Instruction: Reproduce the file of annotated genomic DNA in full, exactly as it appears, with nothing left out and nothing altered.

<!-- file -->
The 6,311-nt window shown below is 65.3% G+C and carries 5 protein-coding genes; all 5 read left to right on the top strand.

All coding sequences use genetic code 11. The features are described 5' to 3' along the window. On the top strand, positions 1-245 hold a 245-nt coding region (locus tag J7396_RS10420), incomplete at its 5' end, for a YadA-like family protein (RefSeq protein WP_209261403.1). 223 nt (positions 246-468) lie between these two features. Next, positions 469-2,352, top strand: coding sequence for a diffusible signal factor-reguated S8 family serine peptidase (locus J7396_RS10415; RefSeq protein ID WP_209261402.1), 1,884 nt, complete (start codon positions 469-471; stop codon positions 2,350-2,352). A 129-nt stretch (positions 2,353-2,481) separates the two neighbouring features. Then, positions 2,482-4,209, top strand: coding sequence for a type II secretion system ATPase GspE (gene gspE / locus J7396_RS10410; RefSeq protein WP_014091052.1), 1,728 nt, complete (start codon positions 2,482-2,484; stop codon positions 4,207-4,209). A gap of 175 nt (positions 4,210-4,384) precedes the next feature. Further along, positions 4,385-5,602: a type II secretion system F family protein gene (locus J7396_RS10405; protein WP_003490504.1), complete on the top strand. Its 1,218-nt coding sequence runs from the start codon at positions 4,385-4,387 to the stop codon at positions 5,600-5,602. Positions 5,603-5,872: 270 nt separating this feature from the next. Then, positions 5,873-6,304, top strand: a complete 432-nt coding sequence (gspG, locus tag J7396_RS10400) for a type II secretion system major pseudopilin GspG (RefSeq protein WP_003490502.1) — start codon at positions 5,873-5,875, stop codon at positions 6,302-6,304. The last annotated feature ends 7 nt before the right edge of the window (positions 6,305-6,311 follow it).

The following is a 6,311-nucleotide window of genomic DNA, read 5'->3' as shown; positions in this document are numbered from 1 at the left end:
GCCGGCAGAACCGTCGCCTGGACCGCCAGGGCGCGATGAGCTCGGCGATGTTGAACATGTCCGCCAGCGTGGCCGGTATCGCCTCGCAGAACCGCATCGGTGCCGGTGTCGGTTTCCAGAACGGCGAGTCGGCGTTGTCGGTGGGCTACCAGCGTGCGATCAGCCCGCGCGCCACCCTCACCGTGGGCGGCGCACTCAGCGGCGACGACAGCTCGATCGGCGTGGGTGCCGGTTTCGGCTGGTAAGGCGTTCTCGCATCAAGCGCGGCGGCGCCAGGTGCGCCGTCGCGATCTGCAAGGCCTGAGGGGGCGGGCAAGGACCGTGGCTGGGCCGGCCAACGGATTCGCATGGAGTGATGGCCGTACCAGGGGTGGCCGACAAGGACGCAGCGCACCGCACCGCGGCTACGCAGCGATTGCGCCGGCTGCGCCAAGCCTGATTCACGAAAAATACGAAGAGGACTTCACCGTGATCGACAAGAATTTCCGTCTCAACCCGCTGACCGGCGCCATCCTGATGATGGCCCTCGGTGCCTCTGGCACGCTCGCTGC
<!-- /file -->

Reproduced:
The 6,311-nt window shown below is 65.3% G+C and carries 5 protein-coding genes; all 5 read left to right on the top strand.

All coding sequences use genetic code 11. The features are described 5' to 3' along the window. On the top strand, positions 1-245 hold a 245-nt coding region (locus tag J7396_RS10420), incomplete at its 5' end, for a YadA-like family protein (RefSeq protein WP_209261403.1). 223 nt (positions 246-468) lie between these two features. Next, positions 469-2,352, top strand: coding sequence for a diffusible signal factor-reguated S8 family serine peptidase (locus J7396_RS10415; RefSeq protein ID WP_209261402.1), 1,884 nt, complete (start codon positions 469-471; stop codon positions 2,350-2,352). A 129-nt stretch (positions 2,353-2,481) separates the two neighbouring features. Then, positions 2,482-4,209, top strand: coding sequence for a type II secretion system ATPase GspE (gene gspE / locus J7396_RS10410; RefSeq protein WP_014091052.1), 1,728 nt, complete (start codon positions 2,482-2,484; stop codon positions 4,207-4,209). A gap of 175 nt (positions 4,210-4,384) precedes the next feature. Further along, positions 4,385-5,602: a type II secretion system F family protein gene (locus J7396_RS10405; protein WP_003490504.1), complete on the top strand. Its 1,218-nt coding sequence runs from the start codon at positions 4,385-4,387 to the stop codon at positions 5,600-5,602. Positions 5,603-5,872: 270 nt separating this feature from the next. Then, positions 5,873-6,304, top strand: a complete 432-nt coding sequence (gspG, locus tag J7396_RS10400) for a type II secretion system major pseudopilin GspG (RefSeq protein WP_003490502.1) — start codon at positions 5,873-5,875, stop codon at positions 6,302-6,304. The last annotated feature ends 7 nt before the right edge of the window (positions 6,305-6,311 follow it).

The following is a 6,311-nucleotide window of genomic DNA, read 5'->3' as shown; positions in this document are numbered from 1 at the left end:
GCCGGCAGAACCGTCGCCTGGACCGCCAGGGCGCGATGAGCTCGGCGATGTTGAACATGTCCGCCAGCGTGGCCGGTATCGCCTCGCAGAACCGCATCGGTGCCGGTGTCGGTTTCCAGAACGGCGAGTCGGCGTTGTCGGTGGGCTACCAGCGTGCGATCAGCCCGCGCGCCACCCTCACCGTGGGCGGCGCACTCAGCGGCGACGACAGCTCGATCGGCGTGGGTGCCGGTTTCGGCTGGTAAGGCGTTCTCGCATCAAGCGCGGCGGCGCCAGGTGCGCCGTCGCGATCTGCAAGGCCTGAGGGGGCGGGCAAGGACCGTGGCTGGGCCGGCCAACGGATTCGCATGGAGTGATGGCCGTACCAGGGGTGGCCGACAAGGACGCAGCGCACCGCACCGCGGCTACGCAGCGATTGCGCCGGCTGCGCCAAGCCTGATTCACGAAAAATACGAAGAGGACTTCACCGTGATCGACAAGAATTTCCGTCTCAACCCGCTGACCGGCGCCATCCTGATGATGGCCCTCGGTGCCTCTGGCACGCTCGCTGC